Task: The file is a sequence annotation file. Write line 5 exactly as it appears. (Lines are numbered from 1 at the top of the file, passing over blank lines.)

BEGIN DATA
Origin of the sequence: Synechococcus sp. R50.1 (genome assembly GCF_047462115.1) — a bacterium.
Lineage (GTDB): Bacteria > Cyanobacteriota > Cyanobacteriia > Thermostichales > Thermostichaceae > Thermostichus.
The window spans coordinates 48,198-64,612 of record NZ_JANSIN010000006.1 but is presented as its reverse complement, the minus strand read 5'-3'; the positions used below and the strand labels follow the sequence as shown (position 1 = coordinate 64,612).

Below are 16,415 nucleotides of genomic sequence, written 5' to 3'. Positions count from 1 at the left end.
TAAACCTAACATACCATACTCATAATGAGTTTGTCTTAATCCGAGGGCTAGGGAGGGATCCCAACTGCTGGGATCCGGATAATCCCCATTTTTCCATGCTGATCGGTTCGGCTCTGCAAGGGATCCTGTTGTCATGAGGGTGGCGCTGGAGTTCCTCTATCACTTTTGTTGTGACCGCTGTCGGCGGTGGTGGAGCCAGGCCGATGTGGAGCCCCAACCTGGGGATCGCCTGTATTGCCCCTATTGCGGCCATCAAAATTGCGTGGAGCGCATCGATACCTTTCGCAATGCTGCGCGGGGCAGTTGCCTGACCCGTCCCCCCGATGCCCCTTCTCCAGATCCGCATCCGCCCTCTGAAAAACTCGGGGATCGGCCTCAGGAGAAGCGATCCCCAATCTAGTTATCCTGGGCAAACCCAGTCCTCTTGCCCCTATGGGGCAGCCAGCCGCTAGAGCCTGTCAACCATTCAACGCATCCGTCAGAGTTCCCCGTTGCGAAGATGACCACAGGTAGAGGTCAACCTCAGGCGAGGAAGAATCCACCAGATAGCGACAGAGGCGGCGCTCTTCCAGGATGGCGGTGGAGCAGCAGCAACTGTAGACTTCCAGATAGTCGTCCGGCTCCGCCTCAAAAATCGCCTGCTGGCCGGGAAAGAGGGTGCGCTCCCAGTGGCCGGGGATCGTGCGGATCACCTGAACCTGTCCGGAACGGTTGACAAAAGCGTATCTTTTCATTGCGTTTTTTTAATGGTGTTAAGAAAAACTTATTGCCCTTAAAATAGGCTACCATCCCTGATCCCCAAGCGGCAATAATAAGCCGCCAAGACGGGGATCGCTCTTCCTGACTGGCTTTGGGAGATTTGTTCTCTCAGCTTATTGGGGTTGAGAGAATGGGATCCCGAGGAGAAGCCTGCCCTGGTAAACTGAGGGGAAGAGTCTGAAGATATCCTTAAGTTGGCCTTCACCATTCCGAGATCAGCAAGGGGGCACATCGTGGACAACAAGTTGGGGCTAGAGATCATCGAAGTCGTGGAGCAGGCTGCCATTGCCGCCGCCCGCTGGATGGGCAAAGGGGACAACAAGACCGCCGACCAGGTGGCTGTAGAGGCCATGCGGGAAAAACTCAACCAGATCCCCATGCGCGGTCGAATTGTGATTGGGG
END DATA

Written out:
TAAACCTAACATACCATACTCATAATGAGTTTGTCTTAATCCGAGGGCTAGGGAGGGATCCCAACTGCTGGGATCCGGATAATCCCCATTTTTCCATGCTGATCGGTTCGGCTCTGCAAGGGATCCTGTTGTCATGAGGGTGGCGCTGGAGTTCCTCTATCACTTTTGTTGTGACCGCTGTCGGCGGTGGTGGAGCCAGGCCGATGTGGAGCCCCAACCTGGGGATCGCCTGTATTGCCCCTATTGCGGCCATCAAAATTGCGTGGAGCGCATCGATACCTTTCGCAATGCTGCGCGGGGCAGTTGCCTGACCCGTCCCCCCGATGCCCCTTCTCCAGATCCGCATCCGCCCTCTGAAAAACTCGGGGATCGGCCTCAGGAGAAGCGATCCCCAATCTAGTTATCCTGGGCAAACCCAGTCCTCTTGCCCCTATGGGGCAGCCAGCCGCTAGAGCCTGTCAACCATTCAACGCATCCGTCAGAGTTCCCCGTTGCGAAGATGACCACAGGTAGAGGTCAACCTCAGGCGAGGAAGAATCCACCAGATAGCGACAGAGGCGGCGCTCTTCCAGGATGGCGGTGGAGCAGCAGCAACTGTAGACTTCCAGATAGTCGTCCGGCTCCGCCTCAAAAATCGCCTGCTGGCCGGGAAAGAGGGTGCGCTCCCAGTGGCCGGGGATCGTGCGGATCACCTGAACCTGTCCGGAACGGTTGACAAAAGCGTATCTTTTCATTGCGTTTTTTTAATGGTGTTAAGAAAAACTTATTGCCCTTAAAATAGGCTACCATCCCTGATCCCCAAGCGGCAATAATAAGCCGCCAAGACGGGGATCGCTCTTCCTGACTGGCTTTGGGAGATTTGTTCTCTCAGCTTATTGGGGTTGAGAGAATGGGATCCCGAGGAGAAGCCTGCCCTGGTAAACTGAGGGGAAGAGTCTGAAGATATCCTTAAGTTGGCCTTCACCATTCCGAGATCAGCAAGGGGGCACATCGTGGACAACAAGTTGGGGCTAGAGATCATCGAAGTCGTGGAGCAGGCTGCCATTGCCGCCGCCCGCTGGATGGGCAAAGGGGACAACAAGACCGCCGACCAGGTGGCTGTAGAGGCCATGCGGGAAAAACTCAACCAGATCCCCATGCGCGGTCGAATTGTGATTGGGG